Danny Grewcock MBE joins Oundle School in September. Danny has 69 England caps, was selected for two British Lions tours and was awarded an MBE for services to rugby. He is now director of sport at Oundle School, a co-ed HMC school in Northamptonshire.
Tell us about your career highlights so far
I had a fantastic playing career that spanned 16 years, which meant I met some legends of rugby in France’s Phillipe Sella and Australia’s Michael Lynagh when I played at Saracens and won the cup with them in 1998. My 10 years at Bath were enjoyable through the friends I made and the many playing highlights, which included a Premiership final and European challenge cup success. For England and the Lions every game was a privilege. My personal favourite was the England tour to South Africa in 2000 where we played a two-match series and finished one apiece – both were very physical and well matched games.
What made you move into the education sector?
My mother was a teacher and ultimately coaching is teaching so I think it was an obvious transition. When I stopped playing, the challenge (as for any player) was to find a career that would be as satisfying. For me, I get huge satisfaction in passing on my knowledge to the next generation and seeing pupils learn and improve.
What are your plans for sport at Oundle?
Oundle sport is in a very good place. We have excellent facilities and an investment programme (the Sports Masterplan) which will set the standard in sports provision in the schools sector. What is even more important is the quality of the teaching staff who are all involved in the coaching of an excellent programme. My role is to continue the development of our coaches, ensuring we set the optimum learning environment and appropriate level of challenge. We aim to deliver options that involve every pupil and stretch each athlete in our programme. It has been pleasing to see that the boys and girls at Oundle are very active and ambitious in their sport.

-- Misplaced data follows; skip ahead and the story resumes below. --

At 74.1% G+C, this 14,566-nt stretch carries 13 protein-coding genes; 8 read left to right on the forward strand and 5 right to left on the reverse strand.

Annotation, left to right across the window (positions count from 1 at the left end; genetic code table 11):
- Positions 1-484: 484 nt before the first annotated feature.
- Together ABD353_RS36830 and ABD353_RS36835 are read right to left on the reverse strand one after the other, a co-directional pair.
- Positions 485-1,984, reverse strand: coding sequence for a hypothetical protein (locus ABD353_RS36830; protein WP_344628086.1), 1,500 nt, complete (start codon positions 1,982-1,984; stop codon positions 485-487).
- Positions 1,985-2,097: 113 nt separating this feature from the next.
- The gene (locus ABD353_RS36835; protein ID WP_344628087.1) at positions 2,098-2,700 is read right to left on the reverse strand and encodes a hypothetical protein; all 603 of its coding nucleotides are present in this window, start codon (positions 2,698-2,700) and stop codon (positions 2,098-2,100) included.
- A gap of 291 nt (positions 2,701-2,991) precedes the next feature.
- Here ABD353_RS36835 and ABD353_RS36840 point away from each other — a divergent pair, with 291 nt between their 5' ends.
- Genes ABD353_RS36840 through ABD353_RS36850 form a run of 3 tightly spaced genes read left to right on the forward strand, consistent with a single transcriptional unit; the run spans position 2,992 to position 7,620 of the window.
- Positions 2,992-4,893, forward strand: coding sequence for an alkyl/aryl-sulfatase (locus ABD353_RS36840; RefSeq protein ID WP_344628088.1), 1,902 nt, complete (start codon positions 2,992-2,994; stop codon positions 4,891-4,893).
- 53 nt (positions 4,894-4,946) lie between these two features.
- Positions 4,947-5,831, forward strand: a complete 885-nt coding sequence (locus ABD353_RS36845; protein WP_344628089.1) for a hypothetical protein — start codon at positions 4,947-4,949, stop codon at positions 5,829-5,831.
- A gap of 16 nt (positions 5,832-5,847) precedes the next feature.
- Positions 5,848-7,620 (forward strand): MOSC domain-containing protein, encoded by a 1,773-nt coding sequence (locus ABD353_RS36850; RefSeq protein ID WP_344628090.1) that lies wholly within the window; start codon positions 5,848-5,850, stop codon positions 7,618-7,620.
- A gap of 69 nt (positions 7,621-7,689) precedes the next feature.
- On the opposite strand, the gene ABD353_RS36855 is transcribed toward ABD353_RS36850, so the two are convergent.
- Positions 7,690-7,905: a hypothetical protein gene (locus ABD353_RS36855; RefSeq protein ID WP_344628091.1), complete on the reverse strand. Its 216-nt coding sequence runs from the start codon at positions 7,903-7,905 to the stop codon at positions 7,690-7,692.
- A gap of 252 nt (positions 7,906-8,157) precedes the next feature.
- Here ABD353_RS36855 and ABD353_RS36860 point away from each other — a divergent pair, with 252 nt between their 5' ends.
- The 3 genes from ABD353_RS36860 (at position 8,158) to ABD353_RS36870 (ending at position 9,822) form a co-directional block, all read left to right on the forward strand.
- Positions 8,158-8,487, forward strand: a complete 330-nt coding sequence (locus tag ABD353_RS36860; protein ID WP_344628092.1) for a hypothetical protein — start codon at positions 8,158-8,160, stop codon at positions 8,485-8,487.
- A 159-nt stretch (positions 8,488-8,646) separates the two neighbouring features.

How does sport play a part in the overall independent school experience?
The success of any programme is based on the balance it provides and I think this is what Oundle do best. The academic opportunities and those of the co-curricular programme provide a wide and varied selection of opportunities for every pupil. Sport also plays a large role in developing the character of our pupils and allows social interaction away from the classroom. We encourage agile minds and physical fitness to search for the strategic advantage. We want intelligent decision makers on the sports field and in the classroom.
If you hadn’t become a rugby player, what might you have done?
I would have become a teacher, or possibly joined the military.